Traveling Boy means the travel adventures of the Traveiling Boitanos
Travel adventures of Eric Anderson Boitano
Travel adventures of John Clayton
Travel adventures of Deb Roskamp
Travel adventures of Fyllis Hockman
Travel adventures of Brom Wikstrom
Travel adventures of Jim Friend
Travel adventures of Timothy Mattox
Travel adventures of Corinna Lothar
Travel adventures of Roger Fallihee
Travel adventures of Tamara Lelie
Travel adventures of Beverly Cohn
Travel adventures of Raoul Pascual
Travel adventures of Ringo Boitano
Travel adventures of Herb Chase
Travel adventures of Terry Cassel
Travel adventures of Dette Pascual
Travel adventures of Gary Singh
Travel adventures of John Blanchette
Travel adventures of Tom Weber
Travel adventures of James Thomas
Travel adventures of Richard Carroll
Travel adventures of Richard Frisbie
Travel adventures of Masada Siegel
Travel adventures of Greg Aragon
Travel adventures of Skip Kaltenheuser
Travel adventures of Ruth J. Katz
Travel adventures of Traveling Boy's guest contributors

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Ok, it is your time to vent… your luggage has been lost, there’s no hot water in your hotel room and something moved on your plate during lunch. Now your drunken tour bus driver has passed out and you discover the souvenir gifts you just purchased could be bought for one-tenth the price in the next town.

Welcome to T-Boy’s Travel Nightmares. Share your worst with us.


Story of Lost Luggage
by Steve Rosenfield

...My wife and I arrived at Heathrow at about 8:00 AM with the intent of going to AA baggage and trying to find any of our luggage. We were escorted to the pen where all of the missing/delayed bags were being stored and, with the assistance of the AA personnel there, searched all of the bags without finding our luggage. When we asked about the one bag that American had told us was found and was to be delivered to our London location, no one could tell us what happened to that bag despite someone from the baggage department having physically seen and touched that bag several days earlier.

Turkish Trots
by Eric Anderson

...He glanced nonchalantly over his left shoulder then abruptly stiffened, turned his petrified ashen face to us and shouted, "My God! He's going to shoot." Margaret and I snapped our gaze to the right. A sentry had jerked a machine gun up to his shoulder and was leaning forward to fire. "My God. Stop!" shouted our guide-in English.

Egg Waffles
by Feaster from NW

...I sat down one lovely warm Georgia morning to another breakfast at the House. I couldn't wait. I remember some small talk with the short order cook, a thirty year old man or so. His demeanor and cooking skills raised no suspicions. However, when the meal arrived, I noted that the scrambled eggs looked a bit undercooked.

Wedding Party in Maine
by Terry Masen, Hoboken, New Jersey

...We took an early morning stroll along water's edge, then opted to luxuriate with late morning naps. Suddenly, we were awakened by the noisy sound of some sort of caravan. Peeking out the window, we saw at least 20 vehicles, led by a limousine, heading down the dirt road. Our nightmare was about to begin –-- the owner had rented the quarry house for a wedding reception.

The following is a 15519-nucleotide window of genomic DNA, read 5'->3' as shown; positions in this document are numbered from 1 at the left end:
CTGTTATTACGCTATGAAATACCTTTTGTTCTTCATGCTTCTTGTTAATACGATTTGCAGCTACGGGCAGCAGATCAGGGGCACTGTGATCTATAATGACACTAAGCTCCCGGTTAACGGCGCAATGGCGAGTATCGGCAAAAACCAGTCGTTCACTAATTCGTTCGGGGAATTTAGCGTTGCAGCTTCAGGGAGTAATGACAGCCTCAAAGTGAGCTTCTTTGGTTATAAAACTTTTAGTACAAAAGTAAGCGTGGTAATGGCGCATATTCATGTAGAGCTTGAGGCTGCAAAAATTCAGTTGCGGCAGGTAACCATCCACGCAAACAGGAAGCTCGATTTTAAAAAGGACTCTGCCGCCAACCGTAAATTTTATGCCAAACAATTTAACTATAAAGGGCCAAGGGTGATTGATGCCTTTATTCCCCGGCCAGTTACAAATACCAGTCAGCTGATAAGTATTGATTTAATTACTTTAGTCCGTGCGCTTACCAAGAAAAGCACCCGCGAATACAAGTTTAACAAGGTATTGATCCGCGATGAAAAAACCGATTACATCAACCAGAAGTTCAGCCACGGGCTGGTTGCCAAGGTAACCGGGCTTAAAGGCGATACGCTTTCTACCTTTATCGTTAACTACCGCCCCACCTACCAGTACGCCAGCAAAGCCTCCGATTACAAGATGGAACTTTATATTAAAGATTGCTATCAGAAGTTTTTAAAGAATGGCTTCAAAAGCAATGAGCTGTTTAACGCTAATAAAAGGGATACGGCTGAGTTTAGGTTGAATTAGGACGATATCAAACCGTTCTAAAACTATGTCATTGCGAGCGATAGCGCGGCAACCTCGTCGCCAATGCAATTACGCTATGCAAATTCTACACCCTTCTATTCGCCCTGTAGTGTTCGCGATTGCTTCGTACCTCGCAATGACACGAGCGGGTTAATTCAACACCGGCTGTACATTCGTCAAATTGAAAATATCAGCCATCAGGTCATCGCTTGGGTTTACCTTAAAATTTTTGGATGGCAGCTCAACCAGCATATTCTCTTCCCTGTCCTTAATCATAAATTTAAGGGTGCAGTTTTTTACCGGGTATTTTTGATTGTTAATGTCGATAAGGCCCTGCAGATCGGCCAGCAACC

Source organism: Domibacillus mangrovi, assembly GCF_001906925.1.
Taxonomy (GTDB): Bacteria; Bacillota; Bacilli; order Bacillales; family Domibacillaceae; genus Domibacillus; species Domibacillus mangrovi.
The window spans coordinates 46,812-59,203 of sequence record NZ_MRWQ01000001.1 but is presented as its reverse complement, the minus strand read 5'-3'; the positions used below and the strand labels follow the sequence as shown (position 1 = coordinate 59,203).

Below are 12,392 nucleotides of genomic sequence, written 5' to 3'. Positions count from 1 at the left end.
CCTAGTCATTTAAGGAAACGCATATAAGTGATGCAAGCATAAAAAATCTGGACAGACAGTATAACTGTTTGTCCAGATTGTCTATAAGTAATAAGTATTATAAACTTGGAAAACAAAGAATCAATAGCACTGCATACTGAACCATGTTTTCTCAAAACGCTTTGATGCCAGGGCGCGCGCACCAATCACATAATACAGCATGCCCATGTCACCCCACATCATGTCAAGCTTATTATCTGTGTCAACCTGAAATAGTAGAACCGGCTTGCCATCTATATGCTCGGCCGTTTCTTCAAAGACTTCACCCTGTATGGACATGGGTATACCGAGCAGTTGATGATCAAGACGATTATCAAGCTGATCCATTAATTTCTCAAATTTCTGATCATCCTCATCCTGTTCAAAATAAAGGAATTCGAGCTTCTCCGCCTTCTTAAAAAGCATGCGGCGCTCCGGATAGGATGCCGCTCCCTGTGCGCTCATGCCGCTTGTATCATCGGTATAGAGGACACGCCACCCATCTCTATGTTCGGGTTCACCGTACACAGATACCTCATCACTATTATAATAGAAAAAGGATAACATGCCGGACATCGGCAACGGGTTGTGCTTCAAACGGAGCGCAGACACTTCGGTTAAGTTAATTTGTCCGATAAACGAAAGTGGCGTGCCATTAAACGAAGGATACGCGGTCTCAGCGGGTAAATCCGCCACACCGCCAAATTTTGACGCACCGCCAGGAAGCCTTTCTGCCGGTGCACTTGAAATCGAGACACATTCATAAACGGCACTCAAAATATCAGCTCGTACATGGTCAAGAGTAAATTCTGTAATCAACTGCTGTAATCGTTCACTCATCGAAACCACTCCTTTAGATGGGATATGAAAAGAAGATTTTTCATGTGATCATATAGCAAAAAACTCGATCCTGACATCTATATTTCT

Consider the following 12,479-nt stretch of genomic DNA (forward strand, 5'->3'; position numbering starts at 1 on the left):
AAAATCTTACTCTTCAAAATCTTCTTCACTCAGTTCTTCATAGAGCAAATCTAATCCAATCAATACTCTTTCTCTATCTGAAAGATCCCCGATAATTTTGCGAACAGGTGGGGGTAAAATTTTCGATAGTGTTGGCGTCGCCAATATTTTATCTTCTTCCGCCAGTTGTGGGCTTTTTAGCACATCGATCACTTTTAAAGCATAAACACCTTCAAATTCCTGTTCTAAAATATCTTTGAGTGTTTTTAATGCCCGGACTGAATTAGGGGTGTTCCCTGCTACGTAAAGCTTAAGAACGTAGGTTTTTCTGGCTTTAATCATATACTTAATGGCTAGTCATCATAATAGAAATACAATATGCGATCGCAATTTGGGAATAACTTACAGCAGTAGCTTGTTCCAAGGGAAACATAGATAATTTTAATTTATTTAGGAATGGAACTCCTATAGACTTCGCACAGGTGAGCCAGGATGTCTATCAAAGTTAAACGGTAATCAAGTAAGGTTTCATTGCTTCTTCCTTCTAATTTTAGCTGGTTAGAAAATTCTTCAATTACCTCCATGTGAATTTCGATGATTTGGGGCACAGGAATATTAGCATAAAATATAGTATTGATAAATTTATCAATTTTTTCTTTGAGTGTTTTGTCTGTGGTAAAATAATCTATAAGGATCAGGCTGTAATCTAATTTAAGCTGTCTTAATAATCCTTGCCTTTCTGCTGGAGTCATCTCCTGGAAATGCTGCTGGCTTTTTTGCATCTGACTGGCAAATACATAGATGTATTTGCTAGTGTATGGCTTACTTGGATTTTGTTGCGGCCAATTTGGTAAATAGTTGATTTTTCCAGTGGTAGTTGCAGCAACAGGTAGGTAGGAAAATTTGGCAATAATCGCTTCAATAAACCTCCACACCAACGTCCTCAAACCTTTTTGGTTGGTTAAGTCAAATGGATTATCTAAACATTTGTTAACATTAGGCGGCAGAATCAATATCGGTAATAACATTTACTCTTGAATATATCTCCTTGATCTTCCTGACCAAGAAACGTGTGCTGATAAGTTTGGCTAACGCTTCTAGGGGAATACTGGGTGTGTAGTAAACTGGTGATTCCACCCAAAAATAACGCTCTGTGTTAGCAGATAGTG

Ed Boitano's travel blog/review
Three Musical Pilgrimages: Mozart, Grieg and Hendrix

Troldhaugen Villa in Bergen, Norway
Johann Chrysostom Wolfgang Amadeus Mozart (1756 - 1791) could read and compose music, plus play the violin and piano, when he was five years old. Born into a musical family in Salzburg, Austria (then the Holy Roman Empire), he had a unique ability for imitating music, which first became evident when he recited a musical piece by simply observing his father conducting a lesson to his older sister. This led to a childhood on the road, where the young prodigy performed before many of the royal courts of Europe.

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Tom Weber's travel blog/review
Treasures of Ireland: The Irish Goodbye (Dispatch #20)

Irish sunset

The Palladian Traveler brings to a close his 20-part series on the Emerald Isle from an upscale restaurant in downtown Dublin where he files his final dispatch and then quietly slips away.

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John Clayton's travel blog/review
Two "MUST SEE" Truly Spectacular Places in Europe. Here's Why.

Culzean Castle, Scotland
The Han Grotto and Culzean Castle. As the name of my Traveling Boy feature is "Travel With a Difference," it's important to me to always bring you offbeat and unusual tourist places around the world you may not know about. These two fit that category to a T, and they're absolutely worth a visit. One's in Scotland and one's in Belgium. Culzean (pronounced CULLANE) Castle is located near Maybole, Carrick, on the Ayrshire coast of Scotland.

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Ringo Boitano's travel blog/review
Highway 49 Revisited: Exploring California's Gold Country

aurora borealis lights up the night sky near Fairbanks
In the 1840s, the population of California was only 14,000, but by 1850 more than 100,000 settlers and adventurers had arrived from all over the world – and they came for one reason: gold. James Marshall had discovered the first gold nugget at Sutter’s Mill in El Dorado County, creating the largest gold rush in history.

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Eric Anderson's travel blog/review